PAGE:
Jazz guitarist Bill Frisell mixes it up with Floratone project

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Recording an album is generally a pretty straightforward process -- you gather musicians in a room and capture what comes out. Jazz guitarist Bill Frisell switched things up with his project Floratone, a multilayered mix of improvisation and editing with drummer Matt Chamberlain and two of Frisell’s longtime collaborators in producers Lee Townsend and Tucker Martine.

Also featuring L.A.’s Jon Brion and trumpeter Ron Miles, the group just released its second album in ‘Floratone II.’ An shadowy, immersive listen, the album can sound funky, driving or atmospheric, and as many surprises as it may have for the listener, it can be just as surprising for Frisell, who handed off much of its construction to Townsend and Martine.

In 30 years of recording, Frisell has freely incorporated electronics, rustic folk, country and global sounds into diverse albums such as ‘Nashville,’ ‘The Intercontinentals’ and ‘Lágrimas Mexicanas,’ a pairing with Brazil’s Vinicius Cantuaria that was one of three albums Frisell released in 2011. Opening a line-up that also features the Billy Childs and Kronos quartets, Frisell will appear Sunday at Disney Hall with his Beautiful Dreamers ensemble, a trio with violist Eyvind Kang and drummer Rudy Royston.

Speaking by phone from Tokyo earlier this week while touring with Cantuaria, Frisell talks about his new album and his eclectic approach to music.


I understand the first Floratone album came together in a mix of playing live and editing. Is that how this one worked too? It was the same process, but maybe even more drawn out and extreme. I guess not so much for Matt [Chamberlain] and I because. . . we just go in the studio and whatever comes into our heads we start playing. It’s so much fun, we don’t have any agenda. So Matt and I just play and play, and it doesn’t take long to accumulate hours of stuff like that. Then we leave Lee and Tucker with all that material, and they make all these decisions about what they think is cool. They’ll find little segments that work as complete songs -- I don’t even know because I wasn’t there for that process on either album. So they get it into a manageable, hour’s worth of stuff. I guess it’s like a filmmaker would do with hours of footage and they edit it down to a movie.

So that was one stage, and maybe I went back again and played more guitar, then Matt did some other stuff. Then they went to L.A. and added Mike Elizondo on bass and John Brion on keyboards, then Matt did some more stuff, and they mixed it. So basically I heard it a couple months ago for the first time, and it was kind of amazing. A much different process than if I’m doing an album, for sure. I don’t have to worry, I just give over these responsibilities where if it was my record I’d be sweating and worrying about any little thing.

Is there any way to take this kind of project on the road?

No. Music for me, it just doesn’t work that way. For one thing it would just take an unbelievable amount of work to sort it out and figure out how to redo it. And for me ... the whole initial energy of the thing wouldn’t even be there anymore.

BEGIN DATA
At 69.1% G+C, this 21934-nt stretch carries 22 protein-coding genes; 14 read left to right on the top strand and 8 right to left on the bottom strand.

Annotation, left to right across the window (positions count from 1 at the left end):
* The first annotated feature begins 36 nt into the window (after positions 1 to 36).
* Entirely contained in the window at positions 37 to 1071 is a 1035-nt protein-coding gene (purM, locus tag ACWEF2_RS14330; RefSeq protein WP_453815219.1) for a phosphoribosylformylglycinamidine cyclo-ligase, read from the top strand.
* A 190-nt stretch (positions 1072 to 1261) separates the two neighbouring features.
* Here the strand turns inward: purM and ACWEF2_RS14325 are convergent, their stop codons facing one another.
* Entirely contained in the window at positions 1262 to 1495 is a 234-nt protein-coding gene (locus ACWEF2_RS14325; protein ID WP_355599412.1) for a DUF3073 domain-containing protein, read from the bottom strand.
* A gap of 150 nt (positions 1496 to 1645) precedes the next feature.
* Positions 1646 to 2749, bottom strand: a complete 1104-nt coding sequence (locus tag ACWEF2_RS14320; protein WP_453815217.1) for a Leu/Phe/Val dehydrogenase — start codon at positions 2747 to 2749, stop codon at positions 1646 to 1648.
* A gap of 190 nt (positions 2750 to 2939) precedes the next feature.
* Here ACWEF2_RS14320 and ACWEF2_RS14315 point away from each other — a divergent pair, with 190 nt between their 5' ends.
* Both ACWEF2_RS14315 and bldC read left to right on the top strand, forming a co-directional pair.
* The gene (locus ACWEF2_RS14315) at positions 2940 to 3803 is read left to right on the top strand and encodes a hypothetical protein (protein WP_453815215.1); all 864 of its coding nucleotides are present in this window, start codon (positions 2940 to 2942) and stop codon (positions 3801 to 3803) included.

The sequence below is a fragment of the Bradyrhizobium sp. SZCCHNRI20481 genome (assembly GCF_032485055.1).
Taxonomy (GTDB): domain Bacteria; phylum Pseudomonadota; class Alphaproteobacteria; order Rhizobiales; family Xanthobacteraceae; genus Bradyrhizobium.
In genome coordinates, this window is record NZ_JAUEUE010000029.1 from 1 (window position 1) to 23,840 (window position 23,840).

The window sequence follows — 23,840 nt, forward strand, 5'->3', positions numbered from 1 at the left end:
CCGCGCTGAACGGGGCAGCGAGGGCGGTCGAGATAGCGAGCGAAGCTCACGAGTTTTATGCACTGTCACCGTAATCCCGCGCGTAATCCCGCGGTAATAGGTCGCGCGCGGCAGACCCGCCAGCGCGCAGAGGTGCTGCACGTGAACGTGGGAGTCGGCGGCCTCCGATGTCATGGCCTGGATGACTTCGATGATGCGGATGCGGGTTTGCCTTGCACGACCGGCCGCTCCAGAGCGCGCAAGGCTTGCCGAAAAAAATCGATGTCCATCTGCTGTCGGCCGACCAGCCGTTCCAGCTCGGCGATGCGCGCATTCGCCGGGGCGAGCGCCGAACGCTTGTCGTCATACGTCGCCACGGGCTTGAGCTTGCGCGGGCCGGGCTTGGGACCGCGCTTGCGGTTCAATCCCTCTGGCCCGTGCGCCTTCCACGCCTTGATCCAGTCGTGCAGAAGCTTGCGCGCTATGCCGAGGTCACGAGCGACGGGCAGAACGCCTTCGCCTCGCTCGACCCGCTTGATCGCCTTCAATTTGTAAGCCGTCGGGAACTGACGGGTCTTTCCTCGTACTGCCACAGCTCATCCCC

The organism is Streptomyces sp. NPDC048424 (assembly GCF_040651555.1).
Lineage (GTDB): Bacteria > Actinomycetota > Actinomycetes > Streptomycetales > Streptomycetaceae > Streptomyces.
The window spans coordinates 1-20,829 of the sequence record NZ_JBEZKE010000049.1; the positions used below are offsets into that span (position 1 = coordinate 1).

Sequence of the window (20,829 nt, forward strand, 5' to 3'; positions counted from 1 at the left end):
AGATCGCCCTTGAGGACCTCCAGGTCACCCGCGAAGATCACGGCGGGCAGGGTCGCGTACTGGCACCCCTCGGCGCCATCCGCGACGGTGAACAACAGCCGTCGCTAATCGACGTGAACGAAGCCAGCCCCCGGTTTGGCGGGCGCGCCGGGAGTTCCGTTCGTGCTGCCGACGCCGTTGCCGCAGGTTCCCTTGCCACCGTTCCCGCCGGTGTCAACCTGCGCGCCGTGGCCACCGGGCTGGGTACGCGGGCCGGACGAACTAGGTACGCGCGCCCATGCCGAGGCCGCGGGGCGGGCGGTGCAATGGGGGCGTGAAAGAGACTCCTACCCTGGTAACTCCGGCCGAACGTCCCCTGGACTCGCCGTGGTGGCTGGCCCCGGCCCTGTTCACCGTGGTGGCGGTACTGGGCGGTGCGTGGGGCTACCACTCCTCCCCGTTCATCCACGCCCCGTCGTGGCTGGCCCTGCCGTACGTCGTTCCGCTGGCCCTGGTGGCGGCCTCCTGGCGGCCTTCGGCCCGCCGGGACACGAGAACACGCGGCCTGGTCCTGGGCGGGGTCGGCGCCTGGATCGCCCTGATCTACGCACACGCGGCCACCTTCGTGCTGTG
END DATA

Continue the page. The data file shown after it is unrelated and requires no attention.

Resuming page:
Whenever I do a recording, most of my records are closer to being a documentation of what a group sounds like. You’re catching this moment. Like this Beautiful Dreamers band, when we did that album it was just at the beginning of that group. Since then, we don’t play the album. We play some of those songs, but I’m depending on the songs changing every time we play.

Seeing you live you usually have a bank of electronics and interesting toys to compliment your sound, but the Beautiful Dreamers record didn’t have as much of that. Was that a conscious choice?

It just sort of happened that way. Like when we play live Eyvind uses a lot more pedals – that’s the thing, [the music] doesn’t really stay in one zone, even within one night. We can play very stripped-down acoustically or it can get sort of overkill electronic too. The temptation [during recording] could’ve been “Why don’t we overdub five violas on this and I’ll put bass on this,” and all that. But I wanted to really stick with the sound of us playing in a room. That was really important to me.

You have this area you’ve been working for a number of years that’s this mix of jazz,Americana, folk -- a number of different genres. Do you draw a distinction between any of them?

In my mind, music is just all there all at the same time. We spend so much time trying to divide it up or categorize. I won’t say I don’t do it -- at home I have jazz CDs in one pile and classical CDs in another pile. But in my imagination the music can all be there. There’s that pile and this other pile, but they’re all in the same room. I don’t want to hear just one thing.

With such a wide variety of projects over your career, is there anything nagging at you that you don’t think you’ve tried yet?

(Laughs) Well that’s the thing, I never even have to think much. It’s incredible, with music every day I wake up and there’s always something immediately there that leads you to something else. It’s amazing. I don’t have any plan, it just seems to take care of itself.


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-- Chris Barton